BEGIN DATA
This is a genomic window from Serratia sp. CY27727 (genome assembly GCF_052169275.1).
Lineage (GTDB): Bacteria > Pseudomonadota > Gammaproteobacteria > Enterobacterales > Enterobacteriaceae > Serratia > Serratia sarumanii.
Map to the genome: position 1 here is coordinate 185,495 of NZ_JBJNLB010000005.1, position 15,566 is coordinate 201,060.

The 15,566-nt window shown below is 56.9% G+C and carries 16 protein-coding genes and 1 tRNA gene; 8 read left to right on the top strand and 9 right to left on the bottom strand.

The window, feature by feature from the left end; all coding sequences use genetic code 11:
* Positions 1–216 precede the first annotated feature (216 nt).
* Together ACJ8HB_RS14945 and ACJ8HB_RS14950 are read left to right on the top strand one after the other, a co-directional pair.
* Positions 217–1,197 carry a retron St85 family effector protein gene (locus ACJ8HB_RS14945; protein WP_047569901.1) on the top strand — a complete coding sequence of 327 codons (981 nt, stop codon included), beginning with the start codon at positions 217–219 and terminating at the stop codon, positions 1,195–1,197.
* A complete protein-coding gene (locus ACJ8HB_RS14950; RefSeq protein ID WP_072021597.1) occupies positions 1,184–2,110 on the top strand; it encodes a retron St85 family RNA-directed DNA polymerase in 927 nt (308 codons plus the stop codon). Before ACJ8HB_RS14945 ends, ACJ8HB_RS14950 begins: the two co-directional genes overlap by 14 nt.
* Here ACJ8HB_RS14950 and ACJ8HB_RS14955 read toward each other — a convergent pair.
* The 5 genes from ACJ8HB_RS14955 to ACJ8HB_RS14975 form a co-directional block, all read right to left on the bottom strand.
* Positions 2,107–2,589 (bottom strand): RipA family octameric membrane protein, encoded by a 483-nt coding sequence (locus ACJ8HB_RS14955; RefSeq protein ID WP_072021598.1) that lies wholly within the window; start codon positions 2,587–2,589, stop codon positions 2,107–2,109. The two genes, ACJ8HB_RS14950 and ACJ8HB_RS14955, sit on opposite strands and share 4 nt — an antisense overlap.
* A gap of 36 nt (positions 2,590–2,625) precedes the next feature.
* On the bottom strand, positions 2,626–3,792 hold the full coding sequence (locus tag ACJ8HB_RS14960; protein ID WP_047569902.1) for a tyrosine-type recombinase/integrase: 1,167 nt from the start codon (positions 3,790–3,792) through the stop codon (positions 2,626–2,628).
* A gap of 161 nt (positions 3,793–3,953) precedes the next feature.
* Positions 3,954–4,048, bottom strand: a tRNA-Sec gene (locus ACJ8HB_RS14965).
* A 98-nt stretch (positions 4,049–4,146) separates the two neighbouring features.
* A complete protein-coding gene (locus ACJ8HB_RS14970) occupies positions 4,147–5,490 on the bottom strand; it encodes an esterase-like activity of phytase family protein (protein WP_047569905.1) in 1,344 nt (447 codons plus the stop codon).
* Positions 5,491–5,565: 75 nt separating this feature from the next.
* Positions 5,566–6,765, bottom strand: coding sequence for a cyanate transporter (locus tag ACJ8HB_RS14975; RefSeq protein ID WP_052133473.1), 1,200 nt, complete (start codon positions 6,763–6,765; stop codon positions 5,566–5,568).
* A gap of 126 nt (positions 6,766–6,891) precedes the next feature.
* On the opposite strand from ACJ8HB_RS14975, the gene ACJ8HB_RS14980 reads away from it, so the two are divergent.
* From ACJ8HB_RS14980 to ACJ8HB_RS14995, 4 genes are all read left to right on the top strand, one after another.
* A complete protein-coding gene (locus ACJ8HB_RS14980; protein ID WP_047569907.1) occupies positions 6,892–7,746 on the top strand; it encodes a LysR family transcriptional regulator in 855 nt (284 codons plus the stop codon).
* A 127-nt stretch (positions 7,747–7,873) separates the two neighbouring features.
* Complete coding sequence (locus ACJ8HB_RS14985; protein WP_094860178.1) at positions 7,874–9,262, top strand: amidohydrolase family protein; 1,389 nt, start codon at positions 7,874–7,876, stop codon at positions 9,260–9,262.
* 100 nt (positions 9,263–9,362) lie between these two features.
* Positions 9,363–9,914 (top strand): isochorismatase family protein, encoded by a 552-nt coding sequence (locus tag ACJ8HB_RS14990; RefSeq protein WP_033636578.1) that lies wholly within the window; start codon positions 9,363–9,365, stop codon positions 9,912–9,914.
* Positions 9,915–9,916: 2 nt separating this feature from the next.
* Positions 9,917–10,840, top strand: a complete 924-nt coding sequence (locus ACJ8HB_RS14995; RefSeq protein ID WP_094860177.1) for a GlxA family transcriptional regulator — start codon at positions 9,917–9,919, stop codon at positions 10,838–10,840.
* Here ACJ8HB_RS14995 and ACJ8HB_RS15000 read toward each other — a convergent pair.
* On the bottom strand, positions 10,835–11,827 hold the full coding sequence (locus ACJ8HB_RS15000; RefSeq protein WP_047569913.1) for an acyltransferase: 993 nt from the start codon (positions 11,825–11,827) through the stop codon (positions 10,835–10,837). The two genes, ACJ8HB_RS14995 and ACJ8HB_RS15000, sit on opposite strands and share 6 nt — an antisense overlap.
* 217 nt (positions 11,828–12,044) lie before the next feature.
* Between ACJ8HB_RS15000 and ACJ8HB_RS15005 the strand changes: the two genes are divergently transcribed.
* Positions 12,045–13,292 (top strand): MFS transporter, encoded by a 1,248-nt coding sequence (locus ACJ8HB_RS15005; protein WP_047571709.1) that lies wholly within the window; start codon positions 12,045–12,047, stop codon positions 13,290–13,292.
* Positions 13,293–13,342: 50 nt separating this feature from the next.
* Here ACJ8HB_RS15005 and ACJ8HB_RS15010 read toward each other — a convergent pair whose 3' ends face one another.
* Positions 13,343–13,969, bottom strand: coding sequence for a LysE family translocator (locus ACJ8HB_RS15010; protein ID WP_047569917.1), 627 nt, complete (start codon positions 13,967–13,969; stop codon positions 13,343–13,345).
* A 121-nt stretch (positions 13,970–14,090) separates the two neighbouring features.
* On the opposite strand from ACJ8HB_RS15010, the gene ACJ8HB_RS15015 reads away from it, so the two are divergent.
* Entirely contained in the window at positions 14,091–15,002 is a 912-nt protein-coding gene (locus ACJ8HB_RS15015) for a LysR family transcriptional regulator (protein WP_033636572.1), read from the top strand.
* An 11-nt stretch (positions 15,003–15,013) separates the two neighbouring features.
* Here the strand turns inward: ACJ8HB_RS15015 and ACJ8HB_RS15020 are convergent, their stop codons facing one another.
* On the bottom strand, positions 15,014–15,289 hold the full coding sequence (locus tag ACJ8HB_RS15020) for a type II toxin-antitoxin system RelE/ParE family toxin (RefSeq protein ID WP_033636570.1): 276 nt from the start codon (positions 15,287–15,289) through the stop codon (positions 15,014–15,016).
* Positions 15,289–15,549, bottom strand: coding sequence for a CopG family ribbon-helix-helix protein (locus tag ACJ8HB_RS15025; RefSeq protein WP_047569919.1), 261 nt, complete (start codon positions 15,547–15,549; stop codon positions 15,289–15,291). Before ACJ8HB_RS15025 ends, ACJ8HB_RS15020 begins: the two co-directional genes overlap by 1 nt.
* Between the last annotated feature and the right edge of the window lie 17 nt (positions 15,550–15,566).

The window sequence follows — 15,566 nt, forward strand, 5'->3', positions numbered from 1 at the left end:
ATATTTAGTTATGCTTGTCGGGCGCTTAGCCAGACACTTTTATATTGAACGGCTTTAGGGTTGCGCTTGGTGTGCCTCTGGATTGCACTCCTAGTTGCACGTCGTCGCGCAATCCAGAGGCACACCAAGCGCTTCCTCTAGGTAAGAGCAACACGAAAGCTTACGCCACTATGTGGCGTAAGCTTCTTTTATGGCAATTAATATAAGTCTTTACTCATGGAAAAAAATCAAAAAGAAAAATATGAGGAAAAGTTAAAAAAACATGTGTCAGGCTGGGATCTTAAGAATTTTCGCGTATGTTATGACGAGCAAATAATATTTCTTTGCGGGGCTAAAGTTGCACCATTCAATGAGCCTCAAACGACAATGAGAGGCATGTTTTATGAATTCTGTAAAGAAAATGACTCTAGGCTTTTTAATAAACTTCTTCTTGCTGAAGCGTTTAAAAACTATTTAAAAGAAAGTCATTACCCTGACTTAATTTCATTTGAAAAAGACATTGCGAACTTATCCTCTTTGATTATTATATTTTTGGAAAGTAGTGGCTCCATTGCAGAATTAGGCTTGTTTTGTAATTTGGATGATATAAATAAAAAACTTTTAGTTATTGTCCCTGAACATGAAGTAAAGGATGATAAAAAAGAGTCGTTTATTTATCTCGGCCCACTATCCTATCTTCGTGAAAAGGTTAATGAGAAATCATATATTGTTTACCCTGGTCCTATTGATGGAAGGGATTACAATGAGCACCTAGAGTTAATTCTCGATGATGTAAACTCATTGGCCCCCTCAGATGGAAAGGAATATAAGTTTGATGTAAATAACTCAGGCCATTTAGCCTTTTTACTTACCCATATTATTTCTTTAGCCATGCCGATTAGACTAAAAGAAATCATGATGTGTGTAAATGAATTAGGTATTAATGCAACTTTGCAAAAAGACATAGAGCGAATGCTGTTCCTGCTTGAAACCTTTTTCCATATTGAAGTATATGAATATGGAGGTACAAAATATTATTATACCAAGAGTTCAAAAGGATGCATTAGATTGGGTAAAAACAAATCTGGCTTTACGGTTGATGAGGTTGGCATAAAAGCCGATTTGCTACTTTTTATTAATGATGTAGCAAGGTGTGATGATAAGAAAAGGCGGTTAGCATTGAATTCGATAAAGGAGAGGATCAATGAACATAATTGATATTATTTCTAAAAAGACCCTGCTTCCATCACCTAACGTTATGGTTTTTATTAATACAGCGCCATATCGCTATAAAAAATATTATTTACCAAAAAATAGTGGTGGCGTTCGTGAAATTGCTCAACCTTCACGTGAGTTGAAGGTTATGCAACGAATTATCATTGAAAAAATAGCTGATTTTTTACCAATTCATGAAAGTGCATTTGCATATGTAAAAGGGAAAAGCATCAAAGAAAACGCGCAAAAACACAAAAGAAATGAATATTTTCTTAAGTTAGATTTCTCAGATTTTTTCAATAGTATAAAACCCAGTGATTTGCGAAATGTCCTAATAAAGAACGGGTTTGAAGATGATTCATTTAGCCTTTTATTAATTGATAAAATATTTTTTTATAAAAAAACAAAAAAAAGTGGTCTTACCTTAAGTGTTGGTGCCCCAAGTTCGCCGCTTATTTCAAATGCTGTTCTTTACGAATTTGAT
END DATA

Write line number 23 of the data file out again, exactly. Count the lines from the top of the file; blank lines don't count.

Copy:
* From ACJ8HB_RS14980 to ACJ8HB_RS14995, 4 genes are all read left to right on the top strand, one after another.